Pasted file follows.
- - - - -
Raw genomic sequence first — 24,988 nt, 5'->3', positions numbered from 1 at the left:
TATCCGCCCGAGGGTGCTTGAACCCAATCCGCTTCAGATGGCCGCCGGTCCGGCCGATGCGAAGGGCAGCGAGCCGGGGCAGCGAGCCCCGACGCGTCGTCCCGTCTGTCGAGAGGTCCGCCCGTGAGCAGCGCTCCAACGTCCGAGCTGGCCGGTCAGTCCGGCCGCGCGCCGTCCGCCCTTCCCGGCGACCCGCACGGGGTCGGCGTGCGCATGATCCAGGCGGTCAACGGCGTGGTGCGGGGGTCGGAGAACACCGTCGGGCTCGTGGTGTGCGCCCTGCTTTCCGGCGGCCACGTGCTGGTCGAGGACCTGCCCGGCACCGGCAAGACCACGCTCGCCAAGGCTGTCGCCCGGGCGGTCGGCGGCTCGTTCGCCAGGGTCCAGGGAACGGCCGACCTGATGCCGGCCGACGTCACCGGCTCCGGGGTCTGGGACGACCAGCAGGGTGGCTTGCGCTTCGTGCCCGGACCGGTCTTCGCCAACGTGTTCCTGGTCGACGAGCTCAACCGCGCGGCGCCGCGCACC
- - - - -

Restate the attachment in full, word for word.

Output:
Raw genomic sequence first — 24,988 nt, 5'->3', positions numbered from 1 at the left:
TATCCGCCCGAGGGTGCTTGAACCCAATCCGCTTCAGATGGCCGCCGGTCCGGCCGATGCGAAGGGCAGCGAGCCGGGGCAGCGAGCCCCGACGCGTCGTCCCGTCTGTCGAGAGGTCCGCCCGTGAGCAGCGCTCCAACGTCCGAGCTGGCCGGTCAGTCCGGCCGCGCGCCGTCCGCCCTTCCCGGCGACCCGCACGGGGTCGGCGTGCGCATGATCCAGGCGGTCAACGGCGTGGTGCGGGGGTCGGAGAACACCGTCGGGCTCGTGGTGTGCGCCCTGCTTTCCGGCGGCCACGTGCTGGTCGAGGACCTGCCCGGCACCGGCAAGACCACGCTCGCCAAGGCTGTCGCCCGGGCGGTCGGCGGCTCGTTCGCCAGGGTCCAGGGAACGGCCGACCTGATGCCGGCCGACGTCACCGGCTCCGGGGTCTGGGACGACCAGCAGGGTGGCTTGCGCTTCGTGCCCGGACCGGTCTTCGCCAACGTGTTCCTGGTCGACGAGCTCAACCGCGCGGCGCCGCGCACC